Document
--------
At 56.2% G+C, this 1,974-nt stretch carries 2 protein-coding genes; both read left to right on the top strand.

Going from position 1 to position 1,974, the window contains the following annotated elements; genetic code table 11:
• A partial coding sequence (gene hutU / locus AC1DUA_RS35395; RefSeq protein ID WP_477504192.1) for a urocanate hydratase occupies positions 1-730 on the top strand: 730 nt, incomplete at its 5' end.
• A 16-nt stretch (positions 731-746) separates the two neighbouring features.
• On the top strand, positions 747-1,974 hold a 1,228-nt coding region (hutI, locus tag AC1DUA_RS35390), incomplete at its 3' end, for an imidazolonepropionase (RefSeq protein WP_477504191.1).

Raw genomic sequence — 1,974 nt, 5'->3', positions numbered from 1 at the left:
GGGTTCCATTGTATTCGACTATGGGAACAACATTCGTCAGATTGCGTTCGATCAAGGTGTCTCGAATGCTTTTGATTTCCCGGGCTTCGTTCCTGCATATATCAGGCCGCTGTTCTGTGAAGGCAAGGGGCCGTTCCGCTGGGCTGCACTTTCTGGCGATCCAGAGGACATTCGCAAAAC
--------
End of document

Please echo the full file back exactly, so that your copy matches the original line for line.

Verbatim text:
At 56.2% G+C, this 1,974-nt stretch carries 2 protein-coding genes; both read left to right on the top strand.

Going from position 1 to position 1,974, the window contains the following annotated elements; genetic code table 11:
• A partial coding sequence (gene hutU / locus AC1DUA_RS35395; RefSeq protein ID WP_477504192.1) for a urocanate hydratase occupies positions 1-730 on the top strand: 730 nt, incomplete at its 5' end.
• A 16-nt stretch (positions 731-746) separates the two neighbouring features.
• On the top strand, positions 747-1,974 hold a 1,228-nt coding region (hutI, locus tag AC1DUA_RS35390), incomplete at its 3' end, for an imidazolonepropionase (RefSeq protein WP_477504191.1).

Raw genomic sequence — 1,974 nt, 5'->3', positions numbered from 1 at the left:
GGGTTCCATTGTATTCGACTATGGGAACAACATTCGTCAGATTGCGTTCGATCAAGGTGTCTCGAATGCTTTTGATTTCCCGGGCTTCGTTCCTGCATATATCAGGCCGCTGTTCTGTGAAGGCAAGGGGCCGTTCCGCTGGGCTGCACTTTCTGGCGATCCAGAGGACATTCGCAAAAC